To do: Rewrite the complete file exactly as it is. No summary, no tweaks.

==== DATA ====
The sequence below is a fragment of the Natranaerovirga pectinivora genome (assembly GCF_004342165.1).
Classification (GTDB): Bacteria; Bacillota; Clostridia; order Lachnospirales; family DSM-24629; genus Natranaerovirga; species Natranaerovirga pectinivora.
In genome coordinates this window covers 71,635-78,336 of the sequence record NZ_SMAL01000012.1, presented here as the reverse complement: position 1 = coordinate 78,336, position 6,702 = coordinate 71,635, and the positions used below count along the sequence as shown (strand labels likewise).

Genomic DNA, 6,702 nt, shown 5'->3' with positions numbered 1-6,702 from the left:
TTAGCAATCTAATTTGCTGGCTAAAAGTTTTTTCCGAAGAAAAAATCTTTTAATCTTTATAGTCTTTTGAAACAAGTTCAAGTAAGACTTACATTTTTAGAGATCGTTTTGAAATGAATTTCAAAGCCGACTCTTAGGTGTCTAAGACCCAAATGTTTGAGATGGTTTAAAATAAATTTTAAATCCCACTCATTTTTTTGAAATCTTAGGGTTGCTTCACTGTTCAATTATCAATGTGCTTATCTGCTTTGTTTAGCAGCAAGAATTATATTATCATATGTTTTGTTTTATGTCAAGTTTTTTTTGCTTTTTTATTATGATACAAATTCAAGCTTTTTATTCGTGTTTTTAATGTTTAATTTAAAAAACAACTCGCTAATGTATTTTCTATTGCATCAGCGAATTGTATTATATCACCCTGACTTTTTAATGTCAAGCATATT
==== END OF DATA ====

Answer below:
The sequence below is a fragment of the Natranaerovirga pectinivora genome (assembly GCF_004342165.1).
Classification (GTDB): Bacteria; Bacillota; Clostridia; order Lachnospirales; family DSM-24629; genus Natranaerovirga; species Natranaerovirga pectinivora.
In genome coordinates this window covers 71,635-78,336 of the sequence record NZ_SMAL01000012.1, presented here as the reverse complement: position 1 = coordinate 78,336, position 6,702 = coordinate 71,635, and the positions used below count along the sequence as shown (strand labels likewise).

Genomic DNA, 6,702 nt, shown 5'->3' with positions numbered 1-6,702 from the left:
TTAGCAATCTAATTTGCTGGCTAAAAGTTTTTTCCGAAGAAAAAATCTTTTAATCTTTATAGTCTTTTGAAACAAGTTCAAGTAAGACTTACATTTTTAGAGATCGTTTTGAAATGAATTTCAAAGCCGACTCTTAGGTGTCTAAGACCCAAATGTTTGAGATGGTTTAAAATAAATTTTAAATCCCACTCATTTTTTTGAAATCTTAGGGTTGCTTCACTGTTCAATTATCAATGTGCTTATCTGCTTTGTTTAGCAGCAAGAATTATATTATCATATGTTTTGTTTTATGTCAAGTTTTTTTTGCTTTTTTATTATGATACAAATTCAAGCTTTTTATTCGTGTTTTTAATGTTTAATTTAAAAAACAACTCGCTAATGTATTTTCTATTGCATCAGCGAATTGTATTATATCACCCTGACTTTTTAATGTCAAGCATATT